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Discuss Filling Loops - are they ever removed? in the Water Regulations area at PlumbersForums.net

R

Ric2013

Plumber
How often do you actually come across filling loops that have actually been removed as is the legal requirement? Every one I come across has always been left fitted!

And what is the logic of the requirement? As a DCV is suited to Fluid Category 3, so I would have thought would be sufficient. Unless we consider the loop to be a deadleg?

If removing the filling loop. what is good practice? Presumably a 1/2" cap over the valve threads and tie the loop to some pipework nearby?
 
B

Ben-gee

Esteemed
Plumber
I seem to remember some have a capnut on a tether to allow you to do this easily.
 
SimonG

SimonG

Plumber
I see a few where you have to physically remove the loop to get the boiler back together or cupboard back together.
 
Aquarius

Aquarius

Plumber
Gas Engineer
Seen plenty of new installs on new builds with them left connected, a lot of people don’t see it as an issue. I usually explain it’s not just heating water they could be drinking it’s over pressurisation, I've seen plenty left open as well. Yes a DCV is sufficient, but any mi’s I’ve been read usually state attach a temporary filling loop whichever must be left disconnected.
 
B

Ben-gee

Esteemed
Plumber
I added a towel rad recently and after I’d filled up and vented it all. The bloke muscled in and cracked open the filling loop, I said oh it’s alright I’ve filled it enough and all the airs out -“oh I always have it like that cos the pressure drops overnight“ he says.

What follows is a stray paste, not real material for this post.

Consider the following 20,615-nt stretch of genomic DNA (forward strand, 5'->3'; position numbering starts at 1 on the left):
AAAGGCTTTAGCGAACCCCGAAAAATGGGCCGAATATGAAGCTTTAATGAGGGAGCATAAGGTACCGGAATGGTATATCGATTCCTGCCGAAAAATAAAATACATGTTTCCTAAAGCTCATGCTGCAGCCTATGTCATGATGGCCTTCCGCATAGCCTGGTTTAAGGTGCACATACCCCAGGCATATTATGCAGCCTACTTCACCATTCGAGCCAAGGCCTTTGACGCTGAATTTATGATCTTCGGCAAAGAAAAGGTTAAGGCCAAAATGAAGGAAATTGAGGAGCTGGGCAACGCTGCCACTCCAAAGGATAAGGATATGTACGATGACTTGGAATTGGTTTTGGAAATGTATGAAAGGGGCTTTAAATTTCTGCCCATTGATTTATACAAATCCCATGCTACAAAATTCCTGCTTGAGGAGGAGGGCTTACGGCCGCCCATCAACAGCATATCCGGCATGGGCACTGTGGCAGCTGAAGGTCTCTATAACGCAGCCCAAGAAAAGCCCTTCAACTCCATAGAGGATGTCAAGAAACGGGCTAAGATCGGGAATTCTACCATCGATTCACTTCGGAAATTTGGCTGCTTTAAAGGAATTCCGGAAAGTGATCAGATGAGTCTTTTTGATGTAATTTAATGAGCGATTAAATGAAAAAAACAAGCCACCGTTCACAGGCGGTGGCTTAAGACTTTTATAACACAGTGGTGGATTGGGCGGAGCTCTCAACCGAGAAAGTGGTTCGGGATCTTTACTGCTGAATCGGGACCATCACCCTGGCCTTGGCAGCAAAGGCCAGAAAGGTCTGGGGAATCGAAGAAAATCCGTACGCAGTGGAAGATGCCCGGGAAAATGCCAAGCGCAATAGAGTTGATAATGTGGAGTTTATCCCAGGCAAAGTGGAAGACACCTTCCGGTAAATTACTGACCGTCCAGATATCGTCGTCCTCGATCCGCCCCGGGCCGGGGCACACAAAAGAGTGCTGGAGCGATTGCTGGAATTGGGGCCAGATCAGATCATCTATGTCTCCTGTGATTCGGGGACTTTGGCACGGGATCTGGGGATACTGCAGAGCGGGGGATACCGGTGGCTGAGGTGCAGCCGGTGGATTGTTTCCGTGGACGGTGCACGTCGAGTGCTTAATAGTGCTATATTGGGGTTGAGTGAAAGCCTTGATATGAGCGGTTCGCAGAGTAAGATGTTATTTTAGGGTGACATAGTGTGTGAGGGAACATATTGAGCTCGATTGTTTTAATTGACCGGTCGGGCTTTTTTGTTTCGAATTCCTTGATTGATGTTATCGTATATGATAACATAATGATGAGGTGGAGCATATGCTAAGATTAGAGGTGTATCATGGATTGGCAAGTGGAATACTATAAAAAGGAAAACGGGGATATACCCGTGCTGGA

Hadn’t mentioned it to me before, he thought it was perfectly ok as the boiler worked if he did it but didn’t work otherwise.
Needless to say I informed him of his errant ways, they’re all out there.
 
Best

Best

Esteemed
Plumber
I prefer to fit decent quality isolating valves on each side of filling loop.
Seen a few double check valves failing
 
Ted808

Ted808

Plumber
Gas Engineer
I see them connected nearly all of the time- I like to disconnect and if they don't have caps, put some caps on. I had one where it had been secretly dripping and turned into a right nightmare. I also know that a lot of the time it saves a call back if it's air that get's dislogged and then the pressure drops after works, so guys leave them connected so customer can top up. A better question for me is - do you teach customers how to connect the filling loop and top up the system?
Some are not capable! It's a minor job to top up the system and should they be allowed to do it , or should you drag yourself all the way over to do it?
 
J

John.g

What about the thousands of auto fill loops (unfortunately) fitted?.
 
Best

Best

Esteemed
Plumber
What about the thousands of auto fill loops (unfortunately) fitted?.
Good point! At least auto fill loops can still be turned off and only turned on for brief period to top up a system automatically, or to refill a system.
I like the idea of systems with auto fill loops only as enabling us to turn water on to it and we can leave it while we bleed the system.
Really don’t want the risks of a permanently connected fill to a sealed system in case in the event of a nail in pipe sort of scenario some day
 
J

John.g

I think the "TOP UP Mate" (posted on here) limits the volume of water through it to prevent a flood but of course very small leaks over time cause severe corrosion/sludge build up due to the constant make up and remain undetected.
 
B

Ben-gee

Esteemed
Plumber
I agree, the fact that pressure drops and the boiler won’t work is almost always the first chance to realise that there is a problem - the auto top up things hide that problem and therefore make the consequences worse than they should have been.
 

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